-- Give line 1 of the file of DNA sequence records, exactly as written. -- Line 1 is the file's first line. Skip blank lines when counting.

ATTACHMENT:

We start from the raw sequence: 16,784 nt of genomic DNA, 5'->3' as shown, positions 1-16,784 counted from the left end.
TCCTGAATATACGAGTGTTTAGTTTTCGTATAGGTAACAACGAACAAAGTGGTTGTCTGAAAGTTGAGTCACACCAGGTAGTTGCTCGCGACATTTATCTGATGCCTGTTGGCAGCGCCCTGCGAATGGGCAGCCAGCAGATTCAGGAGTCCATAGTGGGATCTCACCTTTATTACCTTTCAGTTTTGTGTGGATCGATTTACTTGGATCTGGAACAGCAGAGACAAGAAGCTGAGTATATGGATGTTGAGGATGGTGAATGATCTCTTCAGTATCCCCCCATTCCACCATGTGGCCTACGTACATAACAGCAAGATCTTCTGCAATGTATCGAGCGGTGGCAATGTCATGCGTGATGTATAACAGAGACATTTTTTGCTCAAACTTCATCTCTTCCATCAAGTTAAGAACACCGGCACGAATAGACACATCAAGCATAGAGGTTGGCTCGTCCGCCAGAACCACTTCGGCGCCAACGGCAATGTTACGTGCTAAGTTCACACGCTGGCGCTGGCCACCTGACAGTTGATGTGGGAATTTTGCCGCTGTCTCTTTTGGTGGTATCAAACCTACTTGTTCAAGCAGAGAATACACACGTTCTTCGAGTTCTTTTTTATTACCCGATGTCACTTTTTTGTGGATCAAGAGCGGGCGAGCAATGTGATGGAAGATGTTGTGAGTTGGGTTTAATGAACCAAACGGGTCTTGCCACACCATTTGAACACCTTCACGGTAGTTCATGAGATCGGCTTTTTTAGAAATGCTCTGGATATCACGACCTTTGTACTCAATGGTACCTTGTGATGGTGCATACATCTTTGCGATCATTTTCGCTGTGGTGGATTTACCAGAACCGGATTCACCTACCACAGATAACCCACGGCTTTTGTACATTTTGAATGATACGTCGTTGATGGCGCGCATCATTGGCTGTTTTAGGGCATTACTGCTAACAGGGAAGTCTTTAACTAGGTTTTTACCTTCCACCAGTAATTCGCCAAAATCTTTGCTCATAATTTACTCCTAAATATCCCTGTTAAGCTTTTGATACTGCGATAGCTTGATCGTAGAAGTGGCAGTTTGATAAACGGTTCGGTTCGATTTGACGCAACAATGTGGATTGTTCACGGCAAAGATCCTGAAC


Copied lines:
We start from the raw sequence: 16,784 nt of genomic DNA, 5'->3' as shown, positions 1-16,784 counted from the left end.